Water on everyone’s mind
Driving back to the Schuylkill Center from Center City last Friday, water was on my mind, as that was the day of the soaking monsoon last week, a dreary downpour that started in the morning commute and continued well past lunchtime. Driving up Henry Avenue in the right lane, I almost lost my car in an oceanic puddle near the Walnut Lane Golf Club, the golf course just south of Walnut Lane. I swear some kid could have surfed in the wake my car made.
I wondered howmany other puddles of that magnitude had formed up and down the region. And how many basements were flooding. And how brown and roiling the Schuylkill’s waters were by then. And how downhill Manayunk was faring that moment. And how much more soil my Schuylkill Center had lost in a ravine being cut through our property by stormwater runoff pouring down Port Royal Avenue.
Looks like water is on everyone’s mind at the moment. Because on the evening of Thursday, May 11, Roxborough and Manayunk residents have a choice of two important water-related events, one a Water Town Hall, the other a public meeting of the city’s Flood Risk Management Task Force.
In the first, Councilman Curtis Jones Jr. and the Philadelphia Water Department invite residents of the councilman’s Fourth District to a Water Town Hall, where you can interact directly with Philadelphia Water staff, including Commissioner Debra Mc- Carty, the department’s head, and its public affairs general manager, Roxborough’s own Joanne Dahme. Held in the Sharon Baptist Church on Conshohocken Avenue in Wynnefield Heights and starting at 6 p.m., you can ask about your water bill, of course, and its emergency loan program, but you can also ask questions about drinking water quality, the city’s ambitious “Green City, Clean Waters” plan, planned construction in your neighborhood and more.
I might ask about how green infrastructure addresses stormwater in a completely new way, as the city has focused intense creative energy on stormwater in the last very few years. In fact, I’d love for you to use the phrase “green infrastructure” in the meeting and watch PWD faces light up — they LOVE talking about this topic, as this is one where Philadelphia is truthfully a global leader.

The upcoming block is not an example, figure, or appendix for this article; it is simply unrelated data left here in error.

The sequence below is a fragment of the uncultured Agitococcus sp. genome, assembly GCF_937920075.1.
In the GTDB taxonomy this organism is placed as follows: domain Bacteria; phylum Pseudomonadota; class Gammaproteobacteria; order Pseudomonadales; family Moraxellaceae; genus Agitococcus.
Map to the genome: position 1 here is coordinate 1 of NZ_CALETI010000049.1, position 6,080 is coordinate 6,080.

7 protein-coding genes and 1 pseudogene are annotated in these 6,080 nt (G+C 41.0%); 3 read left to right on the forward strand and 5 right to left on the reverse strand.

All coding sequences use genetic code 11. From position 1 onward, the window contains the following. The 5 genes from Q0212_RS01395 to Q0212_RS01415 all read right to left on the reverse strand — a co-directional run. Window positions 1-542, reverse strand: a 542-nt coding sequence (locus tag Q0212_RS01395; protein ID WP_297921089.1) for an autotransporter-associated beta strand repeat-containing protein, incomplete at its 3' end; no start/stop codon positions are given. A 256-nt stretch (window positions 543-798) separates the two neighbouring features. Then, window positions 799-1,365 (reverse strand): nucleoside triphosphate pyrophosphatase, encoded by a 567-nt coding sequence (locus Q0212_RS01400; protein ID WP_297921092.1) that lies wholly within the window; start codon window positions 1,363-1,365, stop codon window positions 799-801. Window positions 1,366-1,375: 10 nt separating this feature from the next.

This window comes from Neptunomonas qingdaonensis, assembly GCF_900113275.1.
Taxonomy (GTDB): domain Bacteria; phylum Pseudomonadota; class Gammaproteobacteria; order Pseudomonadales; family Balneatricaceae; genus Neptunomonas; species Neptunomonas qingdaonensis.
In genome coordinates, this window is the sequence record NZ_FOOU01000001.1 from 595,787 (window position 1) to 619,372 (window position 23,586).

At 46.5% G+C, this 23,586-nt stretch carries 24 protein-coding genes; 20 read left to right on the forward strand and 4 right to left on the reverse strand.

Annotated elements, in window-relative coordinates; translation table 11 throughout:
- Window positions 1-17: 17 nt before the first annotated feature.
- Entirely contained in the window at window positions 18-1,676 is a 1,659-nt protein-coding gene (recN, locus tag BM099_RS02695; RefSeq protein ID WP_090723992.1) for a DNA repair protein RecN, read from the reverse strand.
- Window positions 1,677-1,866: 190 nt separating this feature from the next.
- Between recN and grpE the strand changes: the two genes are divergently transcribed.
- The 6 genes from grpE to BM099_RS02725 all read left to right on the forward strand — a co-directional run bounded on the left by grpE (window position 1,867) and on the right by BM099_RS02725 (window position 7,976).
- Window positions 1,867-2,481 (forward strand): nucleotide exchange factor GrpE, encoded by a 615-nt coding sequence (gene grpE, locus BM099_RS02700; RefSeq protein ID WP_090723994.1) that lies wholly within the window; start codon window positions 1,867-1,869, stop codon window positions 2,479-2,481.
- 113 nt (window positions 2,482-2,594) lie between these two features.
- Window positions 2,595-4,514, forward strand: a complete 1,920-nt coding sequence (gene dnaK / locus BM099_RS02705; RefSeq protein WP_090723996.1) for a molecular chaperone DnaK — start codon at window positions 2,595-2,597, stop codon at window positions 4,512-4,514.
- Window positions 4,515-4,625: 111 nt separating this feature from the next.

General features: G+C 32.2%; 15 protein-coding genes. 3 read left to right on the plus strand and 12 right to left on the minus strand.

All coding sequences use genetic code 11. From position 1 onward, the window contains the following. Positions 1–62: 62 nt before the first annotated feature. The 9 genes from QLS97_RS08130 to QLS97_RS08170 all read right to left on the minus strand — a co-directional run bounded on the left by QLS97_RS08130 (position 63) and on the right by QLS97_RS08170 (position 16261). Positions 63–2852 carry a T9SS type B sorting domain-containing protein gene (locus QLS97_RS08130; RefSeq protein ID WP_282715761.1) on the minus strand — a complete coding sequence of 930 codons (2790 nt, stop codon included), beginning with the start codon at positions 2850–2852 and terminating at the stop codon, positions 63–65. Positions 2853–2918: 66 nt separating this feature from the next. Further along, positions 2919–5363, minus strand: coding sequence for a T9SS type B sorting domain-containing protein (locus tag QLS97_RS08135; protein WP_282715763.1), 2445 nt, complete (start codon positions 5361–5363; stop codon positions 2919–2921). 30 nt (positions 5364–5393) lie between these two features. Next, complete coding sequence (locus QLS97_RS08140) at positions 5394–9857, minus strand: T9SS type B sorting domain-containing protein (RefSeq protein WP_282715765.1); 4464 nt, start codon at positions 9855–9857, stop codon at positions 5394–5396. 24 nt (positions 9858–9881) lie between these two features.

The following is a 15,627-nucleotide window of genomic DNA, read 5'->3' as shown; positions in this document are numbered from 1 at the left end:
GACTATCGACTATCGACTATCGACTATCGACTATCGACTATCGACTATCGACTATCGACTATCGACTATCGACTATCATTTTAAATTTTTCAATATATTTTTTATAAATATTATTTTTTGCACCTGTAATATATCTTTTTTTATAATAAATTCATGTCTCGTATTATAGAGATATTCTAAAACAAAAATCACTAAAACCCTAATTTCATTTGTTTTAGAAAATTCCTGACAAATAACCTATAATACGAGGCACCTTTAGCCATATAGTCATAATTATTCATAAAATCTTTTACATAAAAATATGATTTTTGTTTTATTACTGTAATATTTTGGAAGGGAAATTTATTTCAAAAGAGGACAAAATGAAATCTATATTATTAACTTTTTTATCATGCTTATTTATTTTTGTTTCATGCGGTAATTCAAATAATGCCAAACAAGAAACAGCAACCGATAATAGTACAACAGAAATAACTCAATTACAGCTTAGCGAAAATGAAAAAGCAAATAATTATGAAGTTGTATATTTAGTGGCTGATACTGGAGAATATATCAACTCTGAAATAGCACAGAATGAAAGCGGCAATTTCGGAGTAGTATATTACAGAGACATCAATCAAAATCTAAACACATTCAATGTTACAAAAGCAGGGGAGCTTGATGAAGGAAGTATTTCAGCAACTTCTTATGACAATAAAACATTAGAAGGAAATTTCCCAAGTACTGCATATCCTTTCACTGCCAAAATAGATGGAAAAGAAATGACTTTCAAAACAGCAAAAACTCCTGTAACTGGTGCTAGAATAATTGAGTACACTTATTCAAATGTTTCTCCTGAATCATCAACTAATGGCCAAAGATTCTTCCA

As for me, I’m curious how the city is continuing to plan its mitigation of the effects of climate change on our water systems, especially as the Delaware River, and presumably the Schuylkill as well, will rise as our oceans do. Yup, the Delaware is tidal, has already been rising slowly and will continue to do so — I’ve seen maps of the near-future where the airport has disappeared beneath the Delaware River. Penn’s Landing might become problematic, too.
And as data continues to show that because of climate change the city will have more, larger storms like Friday’s super soaker, how does this influence the “Green City, Clean Waters” plan? Is the plan changing, adapting with the science and the modeling?
Speaking of flooding, at the exact same moment as the Water Town Hall on Thursday, the city’s Flood Risk Management Task Force will hold one of its public meetings, this one in the Venice Island Performing Arts and Recreation Center, a perfect match of event and site as the arts center was built atop a complicated mechanism for holding onto Manayunk’s floodwater — a creative solution to help prevent Yunkers from being flooded out, as, sitting alongside the Schuylkill and downhill from so much impervious pavement, they so often were. “When and why does Manayunk flood?” asks the flier. “What can residents and businesses do to better prepare themselves? And what is the task force doing about flooding?”
And if you want to make this panel’s eyes light up, ask them about impervious pavement, as that is our largest issue with water. In cities and increasingly in suburbs, we have covered the ground with hard surfaces that prevent water from percolating underground, so all of our roads, parking lots, rooftops, driveways and more shunt water across the surface, where it finds a storm drain — and flows to a stream like the Wissahickon or a river like the Schuylkill immediately and without treatment. And because the water picks up such speed, it demolishes stream and river beds, eroding them and churning the sediment, turning our waterways the unhealthy coffee color you see after storms.
It is a shame that both the Water Town Hall and the task force public meeting, very closely related events, are occurring on the same night, pulling us in two different direc- tions, but there we are.
Water is quickly emerging as one of the prominent environmental worries of this era, right up there with climate change, which garners the lion’s share of the press. But with the record Midwest floods of last week framing the importance of this issue, Northwest Philly residents have two smart places to learn more about water.
Hope you join me in choosing one of them — I’ll be heading to the town hall to listen to your questions about water. As your neighbor, I’d like to learn more about what’s on your mind.
And right now, water is on everyone’s mind.
The Shawmont Swale at Eva Street and Summit Avenue is part of the city’s “Green City, Clean Waters” plan, as it holds onto stormwater after a rain event, allowing water to slowly percolate underground instead of flooding the nearby Green Tree Run stream.